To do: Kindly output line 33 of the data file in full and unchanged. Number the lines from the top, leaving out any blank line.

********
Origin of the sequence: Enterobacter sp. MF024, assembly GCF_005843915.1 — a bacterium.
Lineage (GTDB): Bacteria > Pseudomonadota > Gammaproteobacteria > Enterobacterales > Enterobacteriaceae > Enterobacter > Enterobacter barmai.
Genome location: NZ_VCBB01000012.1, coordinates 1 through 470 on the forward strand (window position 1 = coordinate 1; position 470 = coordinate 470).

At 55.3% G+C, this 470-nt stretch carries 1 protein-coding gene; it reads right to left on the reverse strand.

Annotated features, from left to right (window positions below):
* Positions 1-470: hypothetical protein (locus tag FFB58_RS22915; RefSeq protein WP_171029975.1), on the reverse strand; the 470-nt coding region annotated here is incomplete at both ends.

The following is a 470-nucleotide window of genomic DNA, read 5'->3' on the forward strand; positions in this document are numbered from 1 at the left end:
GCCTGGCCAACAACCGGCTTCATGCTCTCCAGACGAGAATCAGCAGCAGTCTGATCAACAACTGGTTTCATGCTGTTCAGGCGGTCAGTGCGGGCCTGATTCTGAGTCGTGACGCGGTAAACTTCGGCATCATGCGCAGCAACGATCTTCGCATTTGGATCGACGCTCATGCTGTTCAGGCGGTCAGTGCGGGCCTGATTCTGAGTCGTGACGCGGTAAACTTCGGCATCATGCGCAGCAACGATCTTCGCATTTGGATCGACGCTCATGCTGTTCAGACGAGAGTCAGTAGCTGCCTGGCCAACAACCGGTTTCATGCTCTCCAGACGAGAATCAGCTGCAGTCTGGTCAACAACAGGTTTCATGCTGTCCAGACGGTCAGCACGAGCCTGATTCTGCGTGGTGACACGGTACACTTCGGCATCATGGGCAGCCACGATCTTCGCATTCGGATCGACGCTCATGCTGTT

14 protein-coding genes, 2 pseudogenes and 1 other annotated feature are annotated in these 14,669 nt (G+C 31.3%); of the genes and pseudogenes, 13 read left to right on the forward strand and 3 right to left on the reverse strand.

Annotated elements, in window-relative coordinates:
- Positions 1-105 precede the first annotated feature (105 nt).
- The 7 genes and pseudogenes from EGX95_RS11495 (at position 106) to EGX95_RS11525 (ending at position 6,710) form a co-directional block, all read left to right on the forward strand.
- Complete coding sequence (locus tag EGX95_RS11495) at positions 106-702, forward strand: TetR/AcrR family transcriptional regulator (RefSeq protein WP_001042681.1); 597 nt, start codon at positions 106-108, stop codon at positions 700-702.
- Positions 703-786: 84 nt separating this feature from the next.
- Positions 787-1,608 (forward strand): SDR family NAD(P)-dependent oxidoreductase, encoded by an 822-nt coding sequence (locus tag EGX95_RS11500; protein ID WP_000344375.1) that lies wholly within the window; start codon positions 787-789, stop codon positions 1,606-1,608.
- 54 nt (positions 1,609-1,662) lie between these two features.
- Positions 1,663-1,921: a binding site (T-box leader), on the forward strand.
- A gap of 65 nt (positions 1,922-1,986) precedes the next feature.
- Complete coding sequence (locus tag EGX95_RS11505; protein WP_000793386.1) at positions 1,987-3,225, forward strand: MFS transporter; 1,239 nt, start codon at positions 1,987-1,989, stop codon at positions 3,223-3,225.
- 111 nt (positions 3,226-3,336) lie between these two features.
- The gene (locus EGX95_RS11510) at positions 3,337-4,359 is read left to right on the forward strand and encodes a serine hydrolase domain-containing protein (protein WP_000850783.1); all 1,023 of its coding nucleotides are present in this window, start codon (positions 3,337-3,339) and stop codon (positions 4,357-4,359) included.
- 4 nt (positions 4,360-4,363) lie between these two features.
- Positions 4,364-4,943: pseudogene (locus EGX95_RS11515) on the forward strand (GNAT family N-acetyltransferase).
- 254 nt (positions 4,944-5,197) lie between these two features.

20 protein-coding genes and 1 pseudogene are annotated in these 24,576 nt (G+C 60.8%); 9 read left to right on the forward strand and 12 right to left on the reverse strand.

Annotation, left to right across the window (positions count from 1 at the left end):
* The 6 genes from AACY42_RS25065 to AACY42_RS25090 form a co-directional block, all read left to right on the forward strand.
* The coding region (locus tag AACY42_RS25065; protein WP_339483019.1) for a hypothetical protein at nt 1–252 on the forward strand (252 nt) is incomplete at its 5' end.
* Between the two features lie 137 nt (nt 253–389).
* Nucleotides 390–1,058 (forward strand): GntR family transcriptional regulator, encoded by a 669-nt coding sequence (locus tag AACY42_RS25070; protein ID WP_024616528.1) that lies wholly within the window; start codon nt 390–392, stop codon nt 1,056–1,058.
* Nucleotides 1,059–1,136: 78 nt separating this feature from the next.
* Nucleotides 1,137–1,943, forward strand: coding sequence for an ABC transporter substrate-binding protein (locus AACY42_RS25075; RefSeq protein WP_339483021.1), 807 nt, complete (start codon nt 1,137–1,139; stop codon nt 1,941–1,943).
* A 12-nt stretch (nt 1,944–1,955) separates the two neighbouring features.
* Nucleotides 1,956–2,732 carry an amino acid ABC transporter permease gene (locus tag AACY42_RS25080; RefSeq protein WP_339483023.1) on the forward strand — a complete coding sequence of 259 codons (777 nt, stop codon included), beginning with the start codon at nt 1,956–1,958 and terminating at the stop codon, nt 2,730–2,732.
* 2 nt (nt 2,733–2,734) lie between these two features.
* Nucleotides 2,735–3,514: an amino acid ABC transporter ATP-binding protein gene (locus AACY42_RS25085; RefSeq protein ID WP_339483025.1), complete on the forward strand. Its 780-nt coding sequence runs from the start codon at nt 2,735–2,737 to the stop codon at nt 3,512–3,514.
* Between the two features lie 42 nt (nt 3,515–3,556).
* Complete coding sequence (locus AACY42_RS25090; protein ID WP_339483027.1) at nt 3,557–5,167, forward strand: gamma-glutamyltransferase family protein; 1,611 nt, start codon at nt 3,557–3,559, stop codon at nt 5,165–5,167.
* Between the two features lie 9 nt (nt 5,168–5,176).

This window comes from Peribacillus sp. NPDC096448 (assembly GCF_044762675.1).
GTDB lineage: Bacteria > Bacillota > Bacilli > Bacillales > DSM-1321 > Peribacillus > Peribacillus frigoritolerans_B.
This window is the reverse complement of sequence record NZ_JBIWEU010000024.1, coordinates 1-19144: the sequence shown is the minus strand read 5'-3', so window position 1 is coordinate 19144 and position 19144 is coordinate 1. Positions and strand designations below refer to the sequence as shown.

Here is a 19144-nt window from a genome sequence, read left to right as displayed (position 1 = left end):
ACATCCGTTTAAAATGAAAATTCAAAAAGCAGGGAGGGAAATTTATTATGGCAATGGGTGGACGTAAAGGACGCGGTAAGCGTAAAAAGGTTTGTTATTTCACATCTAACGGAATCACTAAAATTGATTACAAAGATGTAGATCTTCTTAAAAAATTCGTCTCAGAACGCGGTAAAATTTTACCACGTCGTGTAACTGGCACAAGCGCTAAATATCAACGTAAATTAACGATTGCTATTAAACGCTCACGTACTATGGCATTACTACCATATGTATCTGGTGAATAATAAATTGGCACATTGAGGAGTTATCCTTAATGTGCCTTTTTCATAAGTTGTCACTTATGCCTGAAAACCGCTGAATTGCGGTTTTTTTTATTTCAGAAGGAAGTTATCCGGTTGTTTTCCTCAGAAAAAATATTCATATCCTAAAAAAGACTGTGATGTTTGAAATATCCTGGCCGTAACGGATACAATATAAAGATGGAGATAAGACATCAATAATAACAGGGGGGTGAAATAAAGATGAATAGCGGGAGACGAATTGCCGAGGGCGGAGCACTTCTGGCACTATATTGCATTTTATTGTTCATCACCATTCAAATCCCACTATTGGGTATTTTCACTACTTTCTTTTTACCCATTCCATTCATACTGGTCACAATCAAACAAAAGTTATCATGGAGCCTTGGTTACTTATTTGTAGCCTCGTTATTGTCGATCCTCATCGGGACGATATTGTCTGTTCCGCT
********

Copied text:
* A 12-nt stretch (nt 1,944–1,955) separates the two neighbouring features.